James C. Phillips

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Discrimination and the Ivory Tower

by John Yoo, James C. Phillipsvia Hoover Digest
Wednesday, April 24, 2019

The Supreme Court may finally get to clean up the mess that race-based admissions have created at our universities.

Analysis and Commentary

Technology And The Fourth Amendment

by John Yoo, James C. Phillipsvia National Review
Tuesday, March 19, 2019

We close our series on the new Roberts Court and restoration of the Constitution’s original understanding with the issue most distant from the Framing: the rise of a new high-tech world. We now hold the equivalent of yesterday’s supercomputers in our pockets. Communications occur instantly, from encrypted messages to Twitter blasts that reach millions. Entrepreneurs make fortunes by analyzing and harvesting the 2.5 quintillion bytes of data produced each day.

Analysis and Commentary

How To Restore Separation Of Powers

by John Yoo, James C. Phillipsvia National Review
Tuesday, February 12, 2019

The war between President Donald Trump and Special Counsel Robert Mueller rages on. Mueller continues to methodologically pick off Trump’s former allies: Michael Flynn, Paul Manafort, and Michael Cohen, among others. Yet no evidence has surfaced that indicates collusion with the Russians, much less a criminal conspiracy between Trump and Russia. In response, the president floats the idea of firing Mueller or pardoning himself while also maintaining his own innocence. 

Analysis and Commentary

Finally, The Supreme Court Is Taking Up Gun Rights Again

by James C. Phillips, John Yoovia Los Angeles Times
Sunday, January 27, 2019

On Tuesday, the Supreme Court granted review of a case involving the constitutional right to keep and bear arms. The case challenges a New York City law that prohibits transporting handguns, even licensed and unloaded ones, to places outside of the city, including to a second home or a shooting range.

Analysis and Commentary

The Supreme Court Should Make Politics Local Again

by John Yoo, James C. Phillipsvia National Review
Tuesday, January 15, 2019

With President Trump in the Oval Office, liberals who sought broad national powers during the Obama years have discovered the virtues of federalism. On issues from immigration to the environment to drug policy, they rely on states’ rights to chart a path at odds with that of Washington, D.C.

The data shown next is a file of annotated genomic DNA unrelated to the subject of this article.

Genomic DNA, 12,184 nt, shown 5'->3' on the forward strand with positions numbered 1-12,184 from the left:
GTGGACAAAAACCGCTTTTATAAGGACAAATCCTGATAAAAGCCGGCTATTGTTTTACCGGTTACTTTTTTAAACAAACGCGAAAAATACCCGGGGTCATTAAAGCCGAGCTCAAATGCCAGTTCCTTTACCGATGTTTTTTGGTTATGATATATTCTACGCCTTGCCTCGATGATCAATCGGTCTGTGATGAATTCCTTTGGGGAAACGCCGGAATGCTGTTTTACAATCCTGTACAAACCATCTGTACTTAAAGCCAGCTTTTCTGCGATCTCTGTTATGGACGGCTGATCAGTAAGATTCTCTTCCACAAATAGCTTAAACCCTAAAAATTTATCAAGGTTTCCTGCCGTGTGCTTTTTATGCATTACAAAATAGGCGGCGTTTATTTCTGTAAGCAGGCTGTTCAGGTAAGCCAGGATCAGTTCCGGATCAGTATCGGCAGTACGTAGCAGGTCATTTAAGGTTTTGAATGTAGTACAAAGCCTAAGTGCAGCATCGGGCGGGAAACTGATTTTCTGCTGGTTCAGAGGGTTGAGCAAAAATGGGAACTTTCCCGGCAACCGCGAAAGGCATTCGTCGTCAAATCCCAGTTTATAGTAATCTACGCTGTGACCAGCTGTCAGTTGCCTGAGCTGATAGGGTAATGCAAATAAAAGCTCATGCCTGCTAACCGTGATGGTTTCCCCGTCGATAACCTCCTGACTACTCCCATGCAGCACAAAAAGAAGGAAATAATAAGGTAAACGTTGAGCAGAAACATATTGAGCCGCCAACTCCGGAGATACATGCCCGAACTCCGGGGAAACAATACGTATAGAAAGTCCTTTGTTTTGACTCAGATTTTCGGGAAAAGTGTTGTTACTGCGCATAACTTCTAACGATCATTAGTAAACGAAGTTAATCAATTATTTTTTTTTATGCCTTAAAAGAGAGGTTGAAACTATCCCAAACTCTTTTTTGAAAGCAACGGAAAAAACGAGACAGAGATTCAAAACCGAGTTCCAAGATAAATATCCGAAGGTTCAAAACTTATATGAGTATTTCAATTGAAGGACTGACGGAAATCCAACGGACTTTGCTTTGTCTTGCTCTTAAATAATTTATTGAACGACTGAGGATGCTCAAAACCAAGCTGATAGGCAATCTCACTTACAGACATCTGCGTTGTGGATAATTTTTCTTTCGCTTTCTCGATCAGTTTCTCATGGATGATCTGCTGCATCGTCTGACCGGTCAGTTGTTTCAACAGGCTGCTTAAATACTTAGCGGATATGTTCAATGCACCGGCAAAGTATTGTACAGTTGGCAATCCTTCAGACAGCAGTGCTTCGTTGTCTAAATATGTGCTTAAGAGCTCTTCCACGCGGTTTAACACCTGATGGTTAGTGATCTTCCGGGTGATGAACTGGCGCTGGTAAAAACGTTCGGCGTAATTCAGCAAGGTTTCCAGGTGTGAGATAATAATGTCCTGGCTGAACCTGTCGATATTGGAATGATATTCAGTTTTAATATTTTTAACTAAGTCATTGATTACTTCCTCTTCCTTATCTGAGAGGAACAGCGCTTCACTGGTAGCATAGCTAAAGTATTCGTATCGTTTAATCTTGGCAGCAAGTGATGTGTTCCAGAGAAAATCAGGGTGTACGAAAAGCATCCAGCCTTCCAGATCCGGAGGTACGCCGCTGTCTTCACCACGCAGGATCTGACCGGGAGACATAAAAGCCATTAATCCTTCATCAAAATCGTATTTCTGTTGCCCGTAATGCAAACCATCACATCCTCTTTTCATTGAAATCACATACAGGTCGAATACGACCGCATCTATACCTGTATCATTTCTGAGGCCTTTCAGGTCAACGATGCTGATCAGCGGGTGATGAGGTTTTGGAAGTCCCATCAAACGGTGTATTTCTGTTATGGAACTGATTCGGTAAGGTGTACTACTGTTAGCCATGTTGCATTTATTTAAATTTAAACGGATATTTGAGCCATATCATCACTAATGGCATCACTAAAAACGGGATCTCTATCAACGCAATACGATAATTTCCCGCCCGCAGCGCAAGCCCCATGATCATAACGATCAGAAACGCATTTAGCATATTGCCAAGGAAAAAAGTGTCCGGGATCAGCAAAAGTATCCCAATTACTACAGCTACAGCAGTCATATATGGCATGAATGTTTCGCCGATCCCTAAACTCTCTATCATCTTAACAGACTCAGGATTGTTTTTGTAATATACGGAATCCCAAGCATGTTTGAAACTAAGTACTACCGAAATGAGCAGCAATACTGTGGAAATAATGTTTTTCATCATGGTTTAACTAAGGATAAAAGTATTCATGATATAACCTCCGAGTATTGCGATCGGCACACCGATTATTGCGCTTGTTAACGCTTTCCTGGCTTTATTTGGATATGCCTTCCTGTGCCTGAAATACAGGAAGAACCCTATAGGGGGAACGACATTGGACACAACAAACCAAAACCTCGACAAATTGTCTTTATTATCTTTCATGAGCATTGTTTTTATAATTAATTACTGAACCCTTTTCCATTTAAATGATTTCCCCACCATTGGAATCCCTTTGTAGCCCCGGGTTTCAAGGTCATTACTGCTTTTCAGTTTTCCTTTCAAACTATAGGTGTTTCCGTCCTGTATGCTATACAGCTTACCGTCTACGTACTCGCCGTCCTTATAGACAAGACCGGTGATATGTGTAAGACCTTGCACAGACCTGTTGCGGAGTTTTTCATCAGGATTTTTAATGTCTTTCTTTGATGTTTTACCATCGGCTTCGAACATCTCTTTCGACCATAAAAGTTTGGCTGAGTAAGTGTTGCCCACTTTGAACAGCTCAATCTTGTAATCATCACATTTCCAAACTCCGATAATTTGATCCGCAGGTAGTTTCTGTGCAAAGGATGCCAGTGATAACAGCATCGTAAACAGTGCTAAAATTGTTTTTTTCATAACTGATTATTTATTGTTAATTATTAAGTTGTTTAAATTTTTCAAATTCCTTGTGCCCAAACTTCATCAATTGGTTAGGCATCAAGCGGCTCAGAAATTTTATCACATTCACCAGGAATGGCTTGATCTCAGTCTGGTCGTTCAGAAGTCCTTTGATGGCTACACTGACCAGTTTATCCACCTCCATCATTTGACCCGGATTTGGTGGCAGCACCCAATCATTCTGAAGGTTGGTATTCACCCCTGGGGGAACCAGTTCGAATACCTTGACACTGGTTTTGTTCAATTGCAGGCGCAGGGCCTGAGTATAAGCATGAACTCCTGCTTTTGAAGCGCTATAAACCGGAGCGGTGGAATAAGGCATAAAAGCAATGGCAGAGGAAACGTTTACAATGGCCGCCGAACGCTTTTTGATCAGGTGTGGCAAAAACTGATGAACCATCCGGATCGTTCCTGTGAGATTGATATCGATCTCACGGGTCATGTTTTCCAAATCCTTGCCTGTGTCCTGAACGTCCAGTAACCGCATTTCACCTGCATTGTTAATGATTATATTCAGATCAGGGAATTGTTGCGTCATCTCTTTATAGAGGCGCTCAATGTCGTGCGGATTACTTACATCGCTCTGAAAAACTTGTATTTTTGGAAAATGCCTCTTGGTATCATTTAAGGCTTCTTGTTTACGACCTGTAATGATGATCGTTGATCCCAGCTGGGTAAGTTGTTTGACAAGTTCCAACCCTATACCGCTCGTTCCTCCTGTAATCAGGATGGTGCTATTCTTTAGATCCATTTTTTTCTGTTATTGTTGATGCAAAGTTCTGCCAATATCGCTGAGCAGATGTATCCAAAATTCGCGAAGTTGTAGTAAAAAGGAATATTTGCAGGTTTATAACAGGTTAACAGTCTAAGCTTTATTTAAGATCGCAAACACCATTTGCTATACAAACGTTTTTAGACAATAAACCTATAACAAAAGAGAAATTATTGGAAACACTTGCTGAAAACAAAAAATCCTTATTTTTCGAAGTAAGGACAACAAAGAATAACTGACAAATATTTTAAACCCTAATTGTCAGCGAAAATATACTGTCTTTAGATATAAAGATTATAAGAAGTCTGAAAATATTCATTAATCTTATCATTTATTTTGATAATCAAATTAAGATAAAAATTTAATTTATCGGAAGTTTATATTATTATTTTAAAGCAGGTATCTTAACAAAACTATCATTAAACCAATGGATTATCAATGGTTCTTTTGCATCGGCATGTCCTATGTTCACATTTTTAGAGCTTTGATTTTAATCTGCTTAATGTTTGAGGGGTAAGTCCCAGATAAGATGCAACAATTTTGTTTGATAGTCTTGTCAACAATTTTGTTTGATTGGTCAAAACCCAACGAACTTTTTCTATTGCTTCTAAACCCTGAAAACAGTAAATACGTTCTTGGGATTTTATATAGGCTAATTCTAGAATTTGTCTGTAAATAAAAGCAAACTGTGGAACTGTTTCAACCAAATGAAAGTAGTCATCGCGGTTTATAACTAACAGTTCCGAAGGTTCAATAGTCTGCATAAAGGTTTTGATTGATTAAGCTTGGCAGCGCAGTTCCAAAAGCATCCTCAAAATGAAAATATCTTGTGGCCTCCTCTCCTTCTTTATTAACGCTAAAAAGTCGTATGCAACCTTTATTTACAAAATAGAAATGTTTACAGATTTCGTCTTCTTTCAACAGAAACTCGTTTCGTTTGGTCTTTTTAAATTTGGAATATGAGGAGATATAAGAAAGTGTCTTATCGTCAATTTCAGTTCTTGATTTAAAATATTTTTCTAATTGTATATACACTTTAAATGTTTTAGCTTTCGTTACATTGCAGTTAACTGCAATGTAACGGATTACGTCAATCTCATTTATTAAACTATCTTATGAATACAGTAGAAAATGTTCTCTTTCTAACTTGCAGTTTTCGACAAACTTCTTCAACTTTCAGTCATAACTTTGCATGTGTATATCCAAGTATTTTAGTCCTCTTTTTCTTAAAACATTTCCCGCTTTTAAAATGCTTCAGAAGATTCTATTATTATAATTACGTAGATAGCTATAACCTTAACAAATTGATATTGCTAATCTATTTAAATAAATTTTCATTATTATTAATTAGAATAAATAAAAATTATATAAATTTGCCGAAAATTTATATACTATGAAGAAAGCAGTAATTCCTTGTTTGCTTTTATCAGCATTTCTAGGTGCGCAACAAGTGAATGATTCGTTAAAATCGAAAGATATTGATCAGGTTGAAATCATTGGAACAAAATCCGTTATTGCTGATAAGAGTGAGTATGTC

Analysis and Commentary

‘Free Speech’ Means Just That

by John Yoo, James C. Phillipsvia National Review
Monday, December 31, 2018

A too-broad interpretation of the Constitution’s free-speech clause protects things that have nothing to do with speech and makes other clauses superfluous.

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More On The Free-Exercise Clause And Religious Exemptions

by John Yoo, James C. Phillipsvia National Review
Wednesday, December 12, 2018

Despite a pair of recent responses by Ramesh Ponnuru and another by Professor Vincent Philip Muñoz, we continue to view the original understanding of the Constitution’s free-exercise clause to require exemptions to otherwise generally applicable laws except under certain conditions, such as harm to individuals, danger to the public, or the infringement of equal rights. 

Analysis and Commentary

An End To Racial Preferences At Last?

by John Yoo, James C. Phillipsvia National Review
Tuesday, December 4, 2018

The Supreme Court could be ready to rule that racial discrimination is illegal, even if it is purportedly done for a good cause.

Analysis and Commentary

On Religious Freedom, Madison Was Right

by James C. Phillips, John Yoovia National Review
Friday, November 30, 2018

We’re both fans of Ramesh Ponnuru. But we think he’s wrong in a recent post here on the Corner. There he argues that we are advocating an un-originalist position for the Free Exercise Clause: requiring the government accommodate religious dissenters from laws, except under certain conditions. He contends that our position is the one ushered in by the Supreme Court in 1963 in Sherbert v. Verner, which was replaced by Justice Scalia’s views for the court in 1990’s Smith. And Ramesh muses that Scalia was probably right.

Analysis and Commentary

Religion And The New Supreme Court

by John Yoo, James C. Phillipsvia National Review
Thursday, November 29, 2018

In the wake of the confirmation of Justice Brett Kavanaugh to the Supreme Court, religion will probably present the first test of the new Roberts Court’s commitment to the original meaning of the Bill of Rights. Religion has not become a constitutional battlefield just because conservatives tend to be more religious than liberals (though they are). Religion has not assumed legal importance solely because of the ongoing cultural conflict between traditional and secular visions of our society, either. Religion has taken center stage also because it has become the spiritual and moral refuge from an ever-expanding administrative state.

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